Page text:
Green ammonia – the energy source of the future (part two)

Amid the hype around green hydrogen, ammonia (NH3) is quietly emerging as another promising prospect for generating a storable energy carrier with the help of electricity from wind energy and photovoltaics. German industry has more than 100 years of experience in the production, storage and transport of this gas.

NH3 is an effi­cient medium for hydrogen storage. The hydrogen content of ammonia (108 g H2/l) is compa­rable to that of methanol (CH3OH). Unlike carbon-based energy carriers, ammonia can be produced without CO2, a gas that is present in the atmo­s­phere at low concen­tra­tions. Compared to pure hydrogen, NH3 has the advan­tage of a signi­fi­cantly higher energy density per unit volume. Although H2 has the highest energy density per unit mass of all fuels (33.3 kWh/kg), ammonia has a signi­fi­cantly lower heating value, at 5.3 kWh/kg.

In prac­tical appli­ca­tions, however, it is the volu­metric energy density that is most important – and, for hydrogen, this value is extre­mely low (0.003 kWh/l) at atmo­s­pheric pres­sure. The energy density of liquid hydrogen is also very low (1.4 kWh/l), but this requires a pres­sure of appro­xi­mately 700 bar. The volu­metric energy density of liquid ammonia, on the other hand, is 3.2 kWh/l at a pres­sure of only 8 bar. This means that the amount of energy required to compress ammonia for lique­fac­tion is much less than is required to compress hydrogen. However, since ammonia has a rela­tively low energy density compared to carbon-based liquid fuels (diesel: 9.9 kWh/l), it is mainly suitable as a fuel in ship­ping, rail or avia­tion vehi­cles, and for use in statio­nary energy supply systems.

Ammonia is most commonly synthe­sised using the Haber-Bosch process, which involves several steps. First, mole­cular nitrogen must be obtained from the air, and the bonds between paired nitrogen atoms must be broken up in the high-pres­sure reactor (the ‘Haber-Bosch reactor’) using a cata­lyst under high-pres­sure and high-tempe­ra­ture condi­tions. Hydrogen is then produced from water vapor before under­going a chemical reac­tion with nitrogen in the Haber-Bosch reactor to form ammonia. The energy required to produce hydrogen is mainly supplied by fossil fuels (for example, from natural gas via the process of steam reforming), which makes the process harmful to the climate and accounts for the roughly 3% of global CO2 emis­sions gene­rated from ferti­liser produc­tion. A ‘green’ alter­na­tive is to obtain hydrogen from the elec­tro­lysis of water vapor. If the energy required comes from rene­wable sources, the proce­dure is climate neutral. However, to be econo­mi­c­ally viable, current Haber-Bosch processes must operate conti­nuously with a base load of at least 50%.

CAMPFIRE is deve­lo­ping load-flexible Haber-Bosch processes based on micro­st­ruc­tured reac­tion tech­no­logy, new cata­lysts, and inno­va­tive plant concepts so that, when fluc­tua­ting rene­wable energy is supplied, ammonia can be synthe­sised effi­ci­ently using hydrogen from elec­tro­lysis even at low base loads of 5–10%. Load-flexible Haber-Bosch processes can be used for on- and offshore storage of rene­wable energy. CAMPFIRE part­ners are also explo­ring a new possi­bi­lity: a process that can produce NH3 directly from elec­tro­lysis. This means that the first step of hydrogen produc­tion can be skipped, and ammonia is produced directly from water and nitrogen in the air. In solid state ammonia synthesis (SSAS), water vapor reacts with ammonia at the cathode to produce ammonia. As a result, green ammonia can be produced parti­cu­larly effi­ci­ently and in large quan­ti­ties from wind or solar power.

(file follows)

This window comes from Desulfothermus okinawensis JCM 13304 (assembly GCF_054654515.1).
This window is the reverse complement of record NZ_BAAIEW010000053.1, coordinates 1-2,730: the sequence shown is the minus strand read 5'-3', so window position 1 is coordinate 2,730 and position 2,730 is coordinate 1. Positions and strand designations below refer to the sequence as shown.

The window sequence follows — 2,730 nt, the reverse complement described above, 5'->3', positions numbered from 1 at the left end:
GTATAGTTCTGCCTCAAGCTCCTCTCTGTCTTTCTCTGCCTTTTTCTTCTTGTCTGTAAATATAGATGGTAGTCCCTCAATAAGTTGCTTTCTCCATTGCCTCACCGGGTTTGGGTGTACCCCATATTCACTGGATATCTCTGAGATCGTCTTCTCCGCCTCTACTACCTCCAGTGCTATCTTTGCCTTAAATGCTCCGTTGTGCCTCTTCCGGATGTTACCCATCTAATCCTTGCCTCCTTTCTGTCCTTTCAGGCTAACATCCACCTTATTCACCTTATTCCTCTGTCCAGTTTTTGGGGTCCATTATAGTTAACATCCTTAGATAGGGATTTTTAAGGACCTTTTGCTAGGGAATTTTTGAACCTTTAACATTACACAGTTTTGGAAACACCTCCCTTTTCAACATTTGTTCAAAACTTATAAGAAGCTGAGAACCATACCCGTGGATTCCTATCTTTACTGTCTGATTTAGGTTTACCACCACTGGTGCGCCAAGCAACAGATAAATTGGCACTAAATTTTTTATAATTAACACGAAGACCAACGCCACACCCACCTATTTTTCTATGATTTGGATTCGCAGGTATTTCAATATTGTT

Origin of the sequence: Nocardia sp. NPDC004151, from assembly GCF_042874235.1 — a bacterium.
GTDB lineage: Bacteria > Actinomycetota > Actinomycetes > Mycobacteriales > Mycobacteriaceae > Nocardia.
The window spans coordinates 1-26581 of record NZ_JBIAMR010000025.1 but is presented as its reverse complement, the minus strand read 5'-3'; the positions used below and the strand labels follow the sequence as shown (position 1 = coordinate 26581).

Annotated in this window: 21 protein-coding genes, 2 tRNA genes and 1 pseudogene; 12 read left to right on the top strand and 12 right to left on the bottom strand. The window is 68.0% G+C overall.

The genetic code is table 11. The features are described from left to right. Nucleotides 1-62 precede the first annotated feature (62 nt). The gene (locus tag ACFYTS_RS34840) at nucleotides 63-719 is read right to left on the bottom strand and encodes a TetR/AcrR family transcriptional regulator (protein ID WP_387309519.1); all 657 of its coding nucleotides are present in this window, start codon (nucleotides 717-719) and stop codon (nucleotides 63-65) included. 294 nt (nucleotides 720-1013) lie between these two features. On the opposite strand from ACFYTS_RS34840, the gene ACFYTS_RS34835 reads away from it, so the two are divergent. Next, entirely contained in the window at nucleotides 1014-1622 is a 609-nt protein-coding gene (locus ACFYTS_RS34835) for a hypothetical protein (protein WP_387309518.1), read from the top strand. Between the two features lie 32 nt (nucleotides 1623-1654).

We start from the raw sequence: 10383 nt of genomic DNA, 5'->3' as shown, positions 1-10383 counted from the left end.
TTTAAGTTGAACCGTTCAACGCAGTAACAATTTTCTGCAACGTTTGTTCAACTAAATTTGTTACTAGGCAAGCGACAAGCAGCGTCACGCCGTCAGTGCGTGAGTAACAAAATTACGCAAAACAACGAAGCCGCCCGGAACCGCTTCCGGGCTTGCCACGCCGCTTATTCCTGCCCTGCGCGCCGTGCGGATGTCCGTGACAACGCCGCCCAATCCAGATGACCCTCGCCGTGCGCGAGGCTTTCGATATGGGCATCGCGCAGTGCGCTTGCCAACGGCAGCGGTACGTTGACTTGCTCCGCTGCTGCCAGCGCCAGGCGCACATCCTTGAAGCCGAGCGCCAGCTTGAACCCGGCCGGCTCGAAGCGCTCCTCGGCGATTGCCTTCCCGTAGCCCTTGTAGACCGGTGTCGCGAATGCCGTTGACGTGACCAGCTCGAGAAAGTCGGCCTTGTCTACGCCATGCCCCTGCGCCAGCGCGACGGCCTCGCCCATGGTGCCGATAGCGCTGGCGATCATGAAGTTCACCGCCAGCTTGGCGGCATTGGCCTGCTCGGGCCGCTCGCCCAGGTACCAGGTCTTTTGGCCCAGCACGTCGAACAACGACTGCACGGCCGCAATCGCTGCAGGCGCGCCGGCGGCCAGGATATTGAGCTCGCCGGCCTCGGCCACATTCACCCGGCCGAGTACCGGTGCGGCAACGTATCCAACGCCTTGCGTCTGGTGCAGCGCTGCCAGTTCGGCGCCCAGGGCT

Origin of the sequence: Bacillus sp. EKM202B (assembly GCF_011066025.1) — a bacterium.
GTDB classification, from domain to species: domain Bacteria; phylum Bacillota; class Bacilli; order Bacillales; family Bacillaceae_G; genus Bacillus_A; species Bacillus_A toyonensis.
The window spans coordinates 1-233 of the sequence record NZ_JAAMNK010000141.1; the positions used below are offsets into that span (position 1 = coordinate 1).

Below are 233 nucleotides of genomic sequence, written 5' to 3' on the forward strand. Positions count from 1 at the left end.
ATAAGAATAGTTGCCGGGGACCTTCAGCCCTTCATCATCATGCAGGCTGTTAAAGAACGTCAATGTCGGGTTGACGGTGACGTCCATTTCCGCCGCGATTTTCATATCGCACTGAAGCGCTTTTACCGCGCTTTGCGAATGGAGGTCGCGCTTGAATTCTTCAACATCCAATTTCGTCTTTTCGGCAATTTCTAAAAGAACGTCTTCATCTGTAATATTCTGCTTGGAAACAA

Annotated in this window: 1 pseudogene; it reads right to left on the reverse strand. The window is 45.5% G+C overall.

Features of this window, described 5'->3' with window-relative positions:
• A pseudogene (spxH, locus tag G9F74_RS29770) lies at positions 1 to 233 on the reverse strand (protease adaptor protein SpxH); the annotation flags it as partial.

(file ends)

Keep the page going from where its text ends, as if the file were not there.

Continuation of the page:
Finally, in order to prepare the green ammonia for use as a fuel or convert it to mole­cular hydrogen, it is split back into hydrogen and nitrogen via an ‘ammonia cracker’. This conver­sion can take place either on shore or on board a ship. In the combus­tion engine, a mixture of ammonia and hydrogen provided from the cracker is used for an effec­tive emis­sion-free combus­tion process. A polymer-based fuel cell (polymer-exchange membrane fuel cell (PEMFC)) uses hydrogen produced in the cracker aboard the ship to gene­rate energy for propul­sion. The CAMPFIRE part­ners are deve­lo­ping highly dynamic ammonia crackers with an inte­grated step for fine hydrogen puri­fi­ca­tion. Pure ammonia is converted into electri­city in high-tempe­ra­ture solid oxide fuel cells (SOFCs). In the CAMPFIRE projects, the focus in this area is on the deve­lo­p­ment of cost-effec­tive cell concepts and synthesis processes that would lower the cost of SOFCs for high-output classes.

For the deve­lo­p­ment of future trans­port chains based on green ammonia, CAMPFIRE is deve­lo­ping solu­tions for flexible, auto­no­mous and emis­sion-free refu­el­ling systems – for ship-to-ship, land-to-ship and lorry-to-ship. The refu­el­ling process must be feasible at diffe­rent pres­sure and tempe­ra­ture levels. For hydrogen end users, ammonia-powered multi­modal refu­el­ling stations with adapted ammonia crackers and hydrogen fine clea­ning modules are being deve­loped to supply land-based consu­mers (cars, trucks, lorries, trains). For statio­nary energy supply, ammonia can be used directly in moto­rised combined heat and power (CHP) systems. For this purpose, CAMPFIRE is adap­ting the combus­tion process in CHP gas engines for hybrid opera­tion with the cracker.